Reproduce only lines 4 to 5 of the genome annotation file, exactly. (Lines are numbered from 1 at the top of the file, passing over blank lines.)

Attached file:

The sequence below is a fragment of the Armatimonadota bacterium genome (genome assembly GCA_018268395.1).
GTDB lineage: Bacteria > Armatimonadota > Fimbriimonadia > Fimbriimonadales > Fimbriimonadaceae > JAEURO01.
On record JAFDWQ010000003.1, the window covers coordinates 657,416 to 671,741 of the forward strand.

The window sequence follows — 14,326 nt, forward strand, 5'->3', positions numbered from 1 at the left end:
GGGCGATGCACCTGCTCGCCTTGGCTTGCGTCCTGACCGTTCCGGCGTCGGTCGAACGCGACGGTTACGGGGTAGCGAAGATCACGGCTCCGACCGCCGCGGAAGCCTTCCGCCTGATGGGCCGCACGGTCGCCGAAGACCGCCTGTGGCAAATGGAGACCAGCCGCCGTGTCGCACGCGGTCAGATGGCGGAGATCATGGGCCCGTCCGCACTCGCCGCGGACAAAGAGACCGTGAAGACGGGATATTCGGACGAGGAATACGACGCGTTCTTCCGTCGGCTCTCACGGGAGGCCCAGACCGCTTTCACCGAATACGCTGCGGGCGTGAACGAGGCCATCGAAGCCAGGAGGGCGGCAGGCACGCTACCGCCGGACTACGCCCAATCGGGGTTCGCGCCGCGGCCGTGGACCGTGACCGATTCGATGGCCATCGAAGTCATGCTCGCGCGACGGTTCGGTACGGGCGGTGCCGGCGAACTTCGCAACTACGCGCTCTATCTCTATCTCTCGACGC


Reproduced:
The window sequence follows — 14,326 nt, forward strand, 5'->3', positions numbered from 1 at the left end:
GGGCGATGCACCTGCTCGCCTTGGCTTGCGTCCTGACCGTTCCGGCGTCGGTCGAACGCGACGGTTACGGGGTAGCGAAGATCACGGCTCCGACCGCCGCGGAAGCCTTCCGCCTGATGGGCCGCACGGTCGCCGAAGACCGCCTGTGGCAAATGGAGACCAGCCGCCGTGTCGCACGCGGTCAGATGGCGGAGATCATGGGCCCGTCCGCACTCGCCGCGGACAAAGAGACCGTGAAGACGGGATATTCGGACGAGGAATACGACGCGTTCTTCCGTCGGCTCTCACGGGAGGCCCAGACCGCTTTCACCGAATACGCTGCGGGCGTGAACGAGGCCATCGAAGCCAGGAGGGCGGCAGGCACGCTACCGCCGGACTACGCCCAATCGGGGTTCGCGCCGCGGCCGTGGACCGTGACCGATTCGATGGCCATCGAAGTCATGCTCGCGCGACGGTTCGGTACGGGCGGTGCCGGCGAACTTCGCAACTACGCGCTCTATCTCTATCTCTCGACGC